Asymmetric Hydrogenations of Imines, Vinyl Fluorides, Enol Phosphinates and Other Alkenes Using N,P-Ligated Iridium Complexes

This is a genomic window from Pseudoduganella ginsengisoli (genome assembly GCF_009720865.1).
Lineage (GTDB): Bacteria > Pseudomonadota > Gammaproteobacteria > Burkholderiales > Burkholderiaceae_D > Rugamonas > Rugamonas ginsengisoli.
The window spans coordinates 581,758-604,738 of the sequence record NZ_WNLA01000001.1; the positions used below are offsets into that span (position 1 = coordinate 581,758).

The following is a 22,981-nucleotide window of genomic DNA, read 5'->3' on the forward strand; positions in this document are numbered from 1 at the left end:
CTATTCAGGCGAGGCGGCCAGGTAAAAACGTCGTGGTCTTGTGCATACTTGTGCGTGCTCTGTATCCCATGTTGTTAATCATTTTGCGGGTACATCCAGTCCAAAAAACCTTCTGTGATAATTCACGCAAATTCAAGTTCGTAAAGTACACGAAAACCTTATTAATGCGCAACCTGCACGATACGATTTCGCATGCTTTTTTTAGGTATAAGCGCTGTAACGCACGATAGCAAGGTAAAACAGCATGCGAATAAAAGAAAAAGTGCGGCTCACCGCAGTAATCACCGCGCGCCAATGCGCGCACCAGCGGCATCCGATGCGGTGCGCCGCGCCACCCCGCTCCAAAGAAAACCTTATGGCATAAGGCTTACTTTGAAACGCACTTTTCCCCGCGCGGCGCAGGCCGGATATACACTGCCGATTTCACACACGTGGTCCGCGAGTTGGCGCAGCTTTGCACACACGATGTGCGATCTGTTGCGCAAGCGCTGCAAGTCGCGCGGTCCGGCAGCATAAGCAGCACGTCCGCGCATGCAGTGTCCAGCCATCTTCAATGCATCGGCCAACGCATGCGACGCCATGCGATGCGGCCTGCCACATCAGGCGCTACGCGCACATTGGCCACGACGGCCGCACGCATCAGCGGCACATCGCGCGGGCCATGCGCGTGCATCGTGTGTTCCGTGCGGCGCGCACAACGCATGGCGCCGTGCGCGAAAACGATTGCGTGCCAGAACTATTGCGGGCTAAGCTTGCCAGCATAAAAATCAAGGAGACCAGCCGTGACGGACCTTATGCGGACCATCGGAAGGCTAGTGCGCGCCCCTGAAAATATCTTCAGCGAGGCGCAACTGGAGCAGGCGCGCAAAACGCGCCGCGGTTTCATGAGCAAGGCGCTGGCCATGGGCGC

Sammanfattning: The research described in this thesis is directed toward the efficient, enantioselective synthesis of chiral products that have useful functionality. This goal was pursued through catalytic asymmetric hydrogenation, a reaction class that selectively introduces one or two stereocenters into a molecule in an atom-efficient step. This reaction uses a small amount (often <1 mol%) of a chiral catalyst to impart stereoselectivity to the product formed. Though catalytic asymmetric hydrogenation is not a new reaction type, there remain many substrate classes for which it is ineffective. The present thesis describes efforts to extend the reaction to some of these substrates classes. Some of the products synthesized in these studies may eventually find use as building blocks for the production of chiral pharmaceuticals, agrochemicals, or flavouring or colouring agents. However, the primary and immediate aim of this thesis was to develop and demonstrate new catalysts that are rapid and effective in the asymmetric hydrogenation of a broad range of compounds.Paper I describes the design and construction of two new, related chiral iridium compounds that are catalysts for asymmetric hydrogenation. They each contain an N,P-donating phosphinooxazoline ligand that is held together by a rigid bicyclic unit. One of these iridium compounds catalyzed the asymmetric hydrogenation of acyclic aryl imines, often with very good enantioselectivities. This is particularly notable because acyclic imines are difficult to reduce with useful enantioselectivity. The second catalyst was useful for the asymmetric hydrogenation of two aryl olefins. In Paper II, the class of catalysts introduced into Paper I is expanded to include many more related compounds, and these are also applied to the asymmetric hydrogenation of prochiral imines and olefins. By studying a range of related catalysts that differ in a single attribute, we were able to probe how different parts of the catalyst affect the yield and selectivity of the hydrogenation reactions.Whereas iridium catalysts had been applied to the asymmetric hydrogenation of imines and largely unfunctionalized olefins prior to this work (with varied degrees of success), they had not been used to reduce fluoroolefins. Their hydrogenation, which is discussed in Paper III, was complicated by concomitant defluorination to yield non-halogenated alkanes. To combat this problem, several iridium-based hydrogenation catalysts were applied to the reaction. Two catalysts stood out for their ability to produce chiral fluoroalkanes in good enantioselectivity while minimizing the defluorination reaction, and one of these bore a phosphinooxazoline ligand of the type described in Papers I and II.Enol phosphinates are another class of olefins that had not previously been subjected to iridium-catalyzed asymmetric hydrogenation. They do, however, constitute an attractive substrate class, because the product chiral alkyl phosphinates can be transformed into chiral alcohols or chiral phosphines with no erosion of enantiopurity. Iridium complexes of the phosphinooxazoline ligands described in Papers I and II were extremely effective catalysts for the asymmetric hydrogenation of enol phosphinates. They produced alkyl phosphinates from di- and trisubstituted enol phosphinate, ?-ketoester-derived enol phosphinates, and even purely alkyl-substituted enol phopshinates, in very high yields and enantioselectivities.
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